When tasked with developing communications for the Joint Chiefs of Staff during the 1991-1992 Gulf War, we realized there was limited infrastructure in the region and that we needed to use satellites extensively. We faced considerable delays working through the Pentagon’s approval and funds appropriation processes, but we needed to do this to acquire commercial satellite services. And, while we were running through the Pentagon hallways shuffling paperwork, the news media and others were quickly buying up limited commercial bandwidth so they could cover the war. In the end, leadership within the Joint Chiefs of Staff prevailed over process, and we acquired needed capacities. However, we were uncomfortably close to having to commandeer bandwidth through the National Security Emergency Preparedness program.

Guaranteeing information technology leadership success is a different type of challenge. Unfortunately, there are no good “how to” books on being a successful chief information officer (CIO) or chief technology officer. So, how can government and business leaders ensure that they’re armed to deliver on tomorrow’s greatest information technology challenges? Certainly, a prerequisite for success is leadership vision. But in today’s Web 2.0 world, CIOs also need to embrace several key points. First, they must understand that we are moving into an “age of interdependence” in which organizations rely more on others to do jobs from virtual locations. They must ensure that network users embrace network-centric services and social networking tools. CIOs must appreciate that e-mail volume has grown so much that it is becoming an ineffective communication vehicle. And, they must promote “intergenerational harmonization” throughout their organizations by building a team that capitalizes on the best characteristics of each age group in their work force: Baby Boomers (digital immigrants), Generation X (digital hybrids) and Generation Y (digital natives).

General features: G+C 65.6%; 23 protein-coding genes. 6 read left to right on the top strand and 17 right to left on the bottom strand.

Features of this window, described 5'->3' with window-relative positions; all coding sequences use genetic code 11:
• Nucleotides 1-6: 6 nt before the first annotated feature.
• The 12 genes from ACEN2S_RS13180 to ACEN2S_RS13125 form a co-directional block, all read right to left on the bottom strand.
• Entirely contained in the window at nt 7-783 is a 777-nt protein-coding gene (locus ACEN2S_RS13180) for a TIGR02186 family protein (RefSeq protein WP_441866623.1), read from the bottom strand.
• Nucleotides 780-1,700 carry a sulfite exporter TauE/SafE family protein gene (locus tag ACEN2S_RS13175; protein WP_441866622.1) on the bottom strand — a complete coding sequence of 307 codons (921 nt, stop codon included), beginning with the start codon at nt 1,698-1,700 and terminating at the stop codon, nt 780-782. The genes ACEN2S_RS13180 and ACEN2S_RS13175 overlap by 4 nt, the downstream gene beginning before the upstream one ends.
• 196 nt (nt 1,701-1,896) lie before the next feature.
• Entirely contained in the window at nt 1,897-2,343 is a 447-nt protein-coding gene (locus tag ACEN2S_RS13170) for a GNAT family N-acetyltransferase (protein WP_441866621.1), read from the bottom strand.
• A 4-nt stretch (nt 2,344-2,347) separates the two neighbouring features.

Meanwhile, chief executive officers and boards need to ensure that their CIO is experienced, capable and “at the table” for driving change in the organization; is able to work with members of the board to improve performance across the organization; and is able to apply meaningful metrics and is held accountable for demonstrating return on investment.

In the end, information technology success stories will result from effective government, industry and international relationships.